Glitz Speech

Our trip to Phoenix and the Glitz was a little nutty thanks to the usual trans community in-fighting. I’d written this speech about partners and family, but when I got there I realized an entirely different speech was needed.
So I never delivered this one (though I will use it for an upcoming speech elsewhere, no doubt).
* * *
Thanks to G____, B_____, and to all the people of Transgender Harmony who put the Glitz together for inviting me to speak tonight. An especial thanks for the excellent timing – even a few days’ escape from a NY winter is more than welcome!
There are moments when I’m at an event like the Glitz, talking to another wife while our pretty husbands share beauty tips, and I wonder, “How did this happen? How did I get here?” and then “What did I do to deserve this?”
Do you ever have those moments? Times when you’re just astonished at how things have turned out? I don’t know how many years you have to go back, but I’m sure all of you can remember a time when the only place you went en femme was from the bathroom to the bedroom. Your heels had never walked on pavement. Maybe there was a time when your wife didn’t know, or your best friend – maybe they still don’t. But everyone in this room has made some kind of progress to be here – whether this is your first time out (first timers? Where are you?) or if you’re in the middle of your real life test. How big a step, or how many you’ve taken, isn’t always the important thing.
One of the things a wife has a really good view of is how hungry for progress you are; it’s the thing that scares the dickens out of us. More than one CD has gone from telling his wife that he likes to wear women’s clothes to him planning their annual vacation around a trans conference, so he can spend a week en femme. You can call it euphoria, or kid in the candy store syndrome, but no matter what you call it, it makes wives nutty. That’s especially true when they’re initially accepting, in any way, because somehow, coming out as a crossdresser, or a transsexual, affects your ability to measure, and every mile only looks like an inch. As a result, we start to feel like we’ve been taken advantage of, with the ever-escalating needs, the ever-increasing purchases. There are times now I feel surprised when I see a man WITH underarm hair.
And of course it’s not just wives. For some of you, the loved one you drive most crazy might be a close friend, a parent, or a child. No matter who it is, there’s almost no doubt that your need to express yourself will make them a little crazy remembering the right pronouns. I’m here to tell you – we need your help.
A very mature but young transman told me recently that he dreaded telling his mother he’s going to live as a man. He wasn’t worried about her being accepting – in fact, he was pretty sure she would be – but he understood what he was taking away from her, and how much he was pushing her. He said to me, “She already accepted me as a lesbian, and lost all of her dreams of planning my big-white-dress wedding, and now she’s going to lose her daughter altogether.” And I thought, when he told me, that all of us should be raised as women until a certain age, where some of us can then decide to live as men. Transmen are – in my experience – the coolest guys ever. I like to joke with Betty that if I’d known about transmen when I was single, we might not have ever met. But my point is – he got it. He got the loss, the change, the sense of feeling that we have to accept more and more – that sometimes, it feels like the changes never stop.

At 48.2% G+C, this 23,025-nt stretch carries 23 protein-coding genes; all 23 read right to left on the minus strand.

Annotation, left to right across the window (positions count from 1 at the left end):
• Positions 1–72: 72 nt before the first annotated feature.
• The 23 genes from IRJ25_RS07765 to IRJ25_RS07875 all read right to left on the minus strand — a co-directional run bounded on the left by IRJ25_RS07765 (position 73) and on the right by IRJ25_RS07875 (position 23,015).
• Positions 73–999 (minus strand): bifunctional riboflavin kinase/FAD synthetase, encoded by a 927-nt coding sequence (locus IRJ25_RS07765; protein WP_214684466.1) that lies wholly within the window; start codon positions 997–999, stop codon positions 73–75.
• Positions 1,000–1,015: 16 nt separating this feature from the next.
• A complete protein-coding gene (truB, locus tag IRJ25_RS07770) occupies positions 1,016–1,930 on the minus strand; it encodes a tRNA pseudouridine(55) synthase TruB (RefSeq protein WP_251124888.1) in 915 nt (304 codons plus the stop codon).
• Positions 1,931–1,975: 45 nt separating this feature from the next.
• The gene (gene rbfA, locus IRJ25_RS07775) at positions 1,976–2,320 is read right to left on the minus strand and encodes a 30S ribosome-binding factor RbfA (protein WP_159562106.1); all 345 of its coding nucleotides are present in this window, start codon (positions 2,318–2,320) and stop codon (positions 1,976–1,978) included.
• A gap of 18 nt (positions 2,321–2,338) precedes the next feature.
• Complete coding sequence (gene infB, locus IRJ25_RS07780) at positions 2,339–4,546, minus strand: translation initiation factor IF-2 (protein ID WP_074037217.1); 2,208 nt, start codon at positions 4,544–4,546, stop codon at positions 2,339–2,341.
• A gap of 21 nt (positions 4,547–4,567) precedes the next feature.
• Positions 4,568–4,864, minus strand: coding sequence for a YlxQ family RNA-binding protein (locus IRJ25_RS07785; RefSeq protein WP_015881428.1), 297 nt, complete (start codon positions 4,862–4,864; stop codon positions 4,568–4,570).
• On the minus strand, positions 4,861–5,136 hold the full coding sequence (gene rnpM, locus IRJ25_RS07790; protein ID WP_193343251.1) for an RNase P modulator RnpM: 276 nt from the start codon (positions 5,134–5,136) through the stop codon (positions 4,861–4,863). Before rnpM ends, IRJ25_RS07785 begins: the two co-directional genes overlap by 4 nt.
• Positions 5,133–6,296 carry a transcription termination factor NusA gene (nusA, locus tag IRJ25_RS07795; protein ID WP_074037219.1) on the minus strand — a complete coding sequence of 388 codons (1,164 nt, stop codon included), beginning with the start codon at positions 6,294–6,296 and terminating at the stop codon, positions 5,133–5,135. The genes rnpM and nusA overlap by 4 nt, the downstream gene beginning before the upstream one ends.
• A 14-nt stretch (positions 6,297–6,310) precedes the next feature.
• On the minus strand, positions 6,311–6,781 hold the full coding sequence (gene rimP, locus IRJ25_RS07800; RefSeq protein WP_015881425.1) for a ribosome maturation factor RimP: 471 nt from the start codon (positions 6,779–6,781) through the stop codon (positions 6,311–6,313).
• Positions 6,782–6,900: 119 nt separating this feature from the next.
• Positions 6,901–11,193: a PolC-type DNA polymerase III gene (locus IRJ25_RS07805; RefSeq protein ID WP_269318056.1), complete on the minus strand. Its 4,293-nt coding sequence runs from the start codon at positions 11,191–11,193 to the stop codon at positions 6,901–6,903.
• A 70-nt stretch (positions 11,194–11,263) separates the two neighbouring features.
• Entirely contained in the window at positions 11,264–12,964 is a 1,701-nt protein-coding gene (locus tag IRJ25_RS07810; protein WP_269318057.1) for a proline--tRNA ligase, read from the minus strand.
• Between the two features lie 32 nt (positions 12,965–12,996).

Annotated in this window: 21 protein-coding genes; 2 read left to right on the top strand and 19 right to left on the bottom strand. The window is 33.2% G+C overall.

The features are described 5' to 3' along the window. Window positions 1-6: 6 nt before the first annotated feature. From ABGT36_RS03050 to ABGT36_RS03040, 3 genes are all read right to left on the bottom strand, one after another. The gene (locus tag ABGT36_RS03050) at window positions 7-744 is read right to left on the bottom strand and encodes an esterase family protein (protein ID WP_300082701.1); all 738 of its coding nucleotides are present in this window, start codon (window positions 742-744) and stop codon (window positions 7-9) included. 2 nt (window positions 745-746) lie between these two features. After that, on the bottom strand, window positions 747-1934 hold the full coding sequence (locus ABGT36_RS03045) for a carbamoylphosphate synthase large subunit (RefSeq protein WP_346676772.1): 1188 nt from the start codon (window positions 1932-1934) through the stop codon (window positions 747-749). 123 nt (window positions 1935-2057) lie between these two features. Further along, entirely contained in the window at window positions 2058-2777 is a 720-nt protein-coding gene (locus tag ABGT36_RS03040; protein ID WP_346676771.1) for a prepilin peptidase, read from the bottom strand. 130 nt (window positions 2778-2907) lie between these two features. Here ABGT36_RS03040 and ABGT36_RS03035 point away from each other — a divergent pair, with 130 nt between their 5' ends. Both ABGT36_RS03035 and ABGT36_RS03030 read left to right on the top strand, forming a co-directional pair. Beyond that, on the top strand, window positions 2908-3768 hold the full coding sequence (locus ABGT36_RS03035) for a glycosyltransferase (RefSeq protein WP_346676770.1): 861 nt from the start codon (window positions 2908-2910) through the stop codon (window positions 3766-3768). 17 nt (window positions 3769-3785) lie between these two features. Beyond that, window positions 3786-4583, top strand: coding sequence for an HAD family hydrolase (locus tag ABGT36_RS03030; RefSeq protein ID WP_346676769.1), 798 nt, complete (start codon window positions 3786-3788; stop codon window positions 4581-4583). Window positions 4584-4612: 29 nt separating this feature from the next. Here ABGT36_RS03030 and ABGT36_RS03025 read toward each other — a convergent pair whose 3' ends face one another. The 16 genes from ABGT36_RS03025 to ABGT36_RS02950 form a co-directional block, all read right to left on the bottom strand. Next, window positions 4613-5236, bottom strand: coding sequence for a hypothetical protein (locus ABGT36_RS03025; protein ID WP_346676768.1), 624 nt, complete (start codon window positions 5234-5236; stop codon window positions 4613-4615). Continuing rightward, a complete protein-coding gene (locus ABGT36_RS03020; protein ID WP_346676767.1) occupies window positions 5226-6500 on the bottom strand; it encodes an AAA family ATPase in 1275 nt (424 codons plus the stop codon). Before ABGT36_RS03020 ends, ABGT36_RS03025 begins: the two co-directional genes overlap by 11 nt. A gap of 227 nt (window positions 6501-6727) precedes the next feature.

What that transman knew and understood was that his transition wasn’t just about him, and that his own happiness was also the cause of his mother’s disappointment. His concern for her had the potential to enable him to help her through his transition. It gave her the chance to have a good relationship with her new son.
It’s not just people living fulltime who need to help their loved ones through change. A wife who is told her husband is a crossdresser has to adjust just about everything in her life as well. Her ideas of her marriage, her man, and her future all change. Her sex life might change. She has to start thinking about gender and so-called “deviance” in ways she probably never has before.
The thing is, I hear too many stories of things not working out. Whether the cause is transition or euphoria, I don’t really hear much in the greater trans community about how to think about others as part of your self-expression, and what I do hear seems to be kind of condescending, along the lines of “how do I get this person on board for what I want and need?” Which is not quite the same thing as “how do I help this person I love deal with the changes I’m about to thrust upon them?” or even “how do I modify my needs in order to keep this person I love from running as fast as she can?”